However, keep in mind that there is no universally ‘average’ churn rate. The average churn rates differ greatly across different industries and companies. So you need to have good knowledge of your industry’s average churn rate and determine which rate suits your company’s financial health.
Monthly churn rate benchmarks for SaaS companies
Although the average monthly churn rate for SaaS companies is around 1%, small and medium-sized businesses and startups should keep it under 5%. This means that the churn rate found in the example earlier suggests more customers are dissatisfied with your product than is acceptable.
Annual churn rate benchmarks for SaaS companies
Here are the average annual churn rates for SaaS businesses:
- Logo (customer) churn rate: 1-2% for larger businesses and 3-7% for smaller businesses.
- Gross MRR: 1% for larger businesses and 2-2.5% for smaller businesses.
- Net MRR: 2% for most businesses.
- Net revenue churn rate: 5-7% for larger businesses and 10-15% for smaller businesses.
10 Tactics to prevent and minimize customer churn
Churn is inevitable. However, you can maintain it within the average churn rate for SaaS. Here are 10 strategies to help you do that.
Use welcome screens to capture customer data and create a personalized flow
Welcome screens are not only helpful for greeting customers but also for collecting data. The example below shows how Kontentino uses its welcome screen to know where its users came from and why they need this product.
This allows you to segment users based on their responses. You can then personalize their onboarding experiences from the beginning and only offer relevant content and features.
Use interactive walkthroughs to guide customers and reduce time-to-value
While product tours dump a lot of information in one go, interactive walkthroughs are much more concise and engaging.
Walkthroughs are highly contextual and can easily guide users on using a certain feature or performing a specific event. The learn-by-doing approach helps users experience the value of your product much faster, thereby reducing the time-to-value.
Here’s a walkthrough by Kommunicate that teaches users to style their chat widgets.
Track product usage and segment customers to trigger contextual flows
You cannot understand your customers well enough unless you know what they do inside your product and how they engage with different features.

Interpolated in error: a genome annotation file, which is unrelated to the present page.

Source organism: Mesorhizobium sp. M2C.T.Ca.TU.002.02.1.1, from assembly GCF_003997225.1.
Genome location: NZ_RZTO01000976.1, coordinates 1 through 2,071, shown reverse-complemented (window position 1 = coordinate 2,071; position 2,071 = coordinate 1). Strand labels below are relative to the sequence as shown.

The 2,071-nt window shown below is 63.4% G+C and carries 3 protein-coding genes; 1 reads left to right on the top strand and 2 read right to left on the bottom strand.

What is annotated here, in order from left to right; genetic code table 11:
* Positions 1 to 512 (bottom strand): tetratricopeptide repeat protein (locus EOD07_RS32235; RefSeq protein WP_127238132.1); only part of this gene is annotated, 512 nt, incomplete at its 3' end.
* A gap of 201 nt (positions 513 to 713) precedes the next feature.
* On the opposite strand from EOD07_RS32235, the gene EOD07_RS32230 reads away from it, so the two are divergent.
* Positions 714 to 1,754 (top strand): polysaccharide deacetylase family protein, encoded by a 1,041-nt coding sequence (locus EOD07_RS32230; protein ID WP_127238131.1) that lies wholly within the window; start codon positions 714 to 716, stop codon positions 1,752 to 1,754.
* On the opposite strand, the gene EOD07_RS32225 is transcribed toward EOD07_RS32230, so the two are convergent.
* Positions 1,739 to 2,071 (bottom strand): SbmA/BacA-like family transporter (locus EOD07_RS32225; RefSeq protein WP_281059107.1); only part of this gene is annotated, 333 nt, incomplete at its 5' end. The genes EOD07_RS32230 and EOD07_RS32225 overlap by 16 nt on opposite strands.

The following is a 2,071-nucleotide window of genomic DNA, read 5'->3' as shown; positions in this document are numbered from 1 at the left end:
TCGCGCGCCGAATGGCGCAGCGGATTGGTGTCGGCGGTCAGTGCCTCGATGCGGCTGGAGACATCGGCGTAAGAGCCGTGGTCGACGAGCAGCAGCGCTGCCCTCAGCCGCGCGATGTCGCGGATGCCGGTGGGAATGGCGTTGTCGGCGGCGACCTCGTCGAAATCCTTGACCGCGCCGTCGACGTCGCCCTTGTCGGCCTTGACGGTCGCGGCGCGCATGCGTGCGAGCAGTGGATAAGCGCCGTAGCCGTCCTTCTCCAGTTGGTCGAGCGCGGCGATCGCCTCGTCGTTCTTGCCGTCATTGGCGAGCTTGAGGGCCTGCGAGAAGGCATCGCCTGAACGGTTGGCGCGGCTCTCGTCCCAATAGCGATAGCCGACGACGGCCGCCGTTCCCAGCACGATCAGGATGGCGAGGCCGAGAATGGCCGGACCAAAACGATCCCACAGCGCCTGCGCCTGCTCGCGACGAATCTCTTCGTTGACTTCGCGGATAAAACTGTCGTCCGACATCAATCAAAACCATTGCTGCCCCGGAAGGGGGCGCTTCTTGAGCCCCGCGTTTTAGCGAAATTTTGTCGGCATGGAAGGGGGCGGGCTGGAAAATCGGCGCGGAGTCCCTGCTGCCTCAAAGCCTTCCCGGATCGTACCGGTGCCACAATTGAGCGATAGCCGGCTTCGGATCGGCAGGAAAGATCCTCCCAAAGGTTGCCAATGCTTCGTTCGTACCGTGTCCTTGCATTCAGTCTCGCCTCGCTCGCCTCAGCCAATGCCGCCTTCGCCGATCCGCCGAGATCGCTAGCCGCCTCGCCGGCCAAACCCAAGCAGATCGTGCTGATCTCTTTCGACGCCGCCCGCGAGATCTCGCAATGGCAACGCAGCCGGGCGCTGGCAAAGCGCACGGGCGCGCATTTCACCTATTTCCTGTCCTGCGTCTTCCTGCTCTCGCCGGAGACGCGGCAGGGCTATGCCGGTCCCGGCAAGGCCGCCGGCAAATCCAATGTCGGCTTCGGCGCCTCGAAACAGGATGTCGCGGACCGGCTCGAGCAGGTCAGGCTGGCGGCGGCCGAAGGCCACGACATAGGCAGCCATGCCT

Userpilot lets you track interactions such as clicks, text inputs, and hovers. You can use the insights to tag features using labels like ‘easy to use’. This helps you know your most used features as well as the ones that need improvements or are not demanded at all.
Furthermore, you can check how customers engage with a particular feature within different user segments.
Use the data collected to segment customers based on certain common characteristics. This enables you to trigger relevant experience flows to the right users at the right time.
Userpilot’s advanced segmentation functionality helps you segment customers based on multiple criteria like company data and NPS scores.
Use in-app banners to prevent involuntary churn
Involuntary churn results in missed opportunities when people fail to make payments. To prevent that, place banners in the app to remind users about payment card expirations, failures, etc.
You can use an in-app reminder like the one shown below. It will be much more effective than emails, which users might not open in the first place.
Use microsurveys to collect feedback across various stages of the user journey
Send microsurveys to gather customer feedback. This allows you to understand your customers on a deeper level and improve your product’s usability.
Surveys like Net Promoter Score (NPS) surveys and customer satisfaction (CSAT) score surveys are great for capturing user sentiment about your product or service.
You should send micro surveys at multiple touchpoints across the user journey so that you don’t miss out on any customer issues. You can trigger them to appear after each major milestone or interaction.
Here’s an example of a product-market fit survey from Userpilot.
Build an in-app help center to enable self-service support and remove frustrations
In-app help centers let customers solve their problems, especially the common ones, by themselves. Now how does that help you?
As long as customers can serve themselves faster, they are much less likely to be frustrated with your support team. Fewer support tickets also mean that your agents can now focus on more pressing matters.
These help centers can provide self-service support by hosting documentation files, a link to the knowledge base, a live chat widget, FAQs, quick bug fixes, and more.
Use heatmaps to determine friction points and fix them